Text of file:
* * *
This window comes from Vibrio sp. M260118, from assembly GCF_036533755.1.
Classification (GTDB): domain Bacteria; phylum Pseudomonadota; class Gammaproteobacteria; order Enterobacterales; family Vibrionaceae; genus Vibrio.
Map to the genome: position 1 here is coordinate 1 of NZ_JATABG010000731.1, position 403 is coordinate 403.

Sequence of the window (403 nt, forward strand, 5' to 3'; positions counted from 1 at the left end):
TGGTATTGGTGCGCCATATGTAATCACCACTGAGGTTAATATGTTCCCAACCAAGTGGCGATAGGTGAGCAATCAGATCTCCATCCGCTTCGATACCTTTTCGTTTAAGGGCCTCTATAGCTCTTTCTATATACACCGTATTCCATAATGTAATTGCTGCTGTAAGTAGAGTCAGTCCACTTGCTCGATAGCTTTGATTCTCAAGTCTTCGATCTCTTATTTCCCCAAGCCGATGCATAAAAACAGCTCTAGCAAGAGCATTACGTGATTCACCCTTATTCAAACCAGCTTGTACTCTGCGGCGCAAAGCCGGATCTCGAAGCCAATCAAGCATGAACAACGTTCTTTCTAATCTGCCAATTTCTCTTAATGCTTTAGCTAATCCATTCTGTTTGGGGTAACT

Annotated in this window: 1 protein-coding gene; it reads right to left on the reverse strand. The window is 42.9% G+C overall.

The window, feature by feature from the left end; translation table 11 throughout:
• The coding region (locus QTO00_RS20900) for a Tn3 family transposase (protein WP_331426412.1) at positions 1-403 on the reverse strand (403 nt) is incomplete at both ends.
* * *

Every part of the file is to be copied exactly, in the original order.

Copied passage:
This window comes from Vibrio sp. M260118, from assembly GCF_036533755.1.
Classification (GTDB): domain Bacteria; phylum Pseudomonadota; class Gammaproteobacteria; order Enterobacterales; family Vibrionaceae; genus Vibrio.
Map to the genome: position 1 here is coordinate 1 of NZ_JATABG010000731.1, position 403 is coordinate 403.

Sequence of the window (403 nt, forward strand, 5' to 3'; positions counted from 1 at the left end):
TGGTATTGGTGCGCCATATGTAATCACCACTGAGGTTAATATGTTCCCAACCAAGTGGCGATAGGTGAGCAATCAGATCTCCATCCGCTTCGATACCTTTTCGTTTAAGGGCCTCTATAGCTCTTTCTATATACACCGTATTCCATAATGTAATTGCTGCTGTAAGTAGAGTCAGTCCACTTGCTCGATAGCTTTGATTCTCAAGTCTTCGATCTCTTATTTCCCCAAGCCGATGCATAAAAACAGCTCTAGCAAGAGCATTACGTGATTCACCCTTATTCAAACCAGCTTGTACTCTGCGGCGCAAAGCCGGATCTCGAAGCCAATCAAGCATGAACAACGTTCTTTCTAATCTGCCAATTTCTCTTAATGCTTTAGCTAATCCATTCTGTTTGGGGTAACT

Annotated in this window: 1 protein-coding gene; it reads right to left on the reverse strand. The window is 42.9% G+C overall.

The window, feature by feature from the left end; translation table 11 throughout:
• The coding region (locus QTO00_RS20900) for a Tn3 family transposase (protein WP_331426412.1) at positions 1-403 on the reverse strand (403 nt) is incomplete at both ends.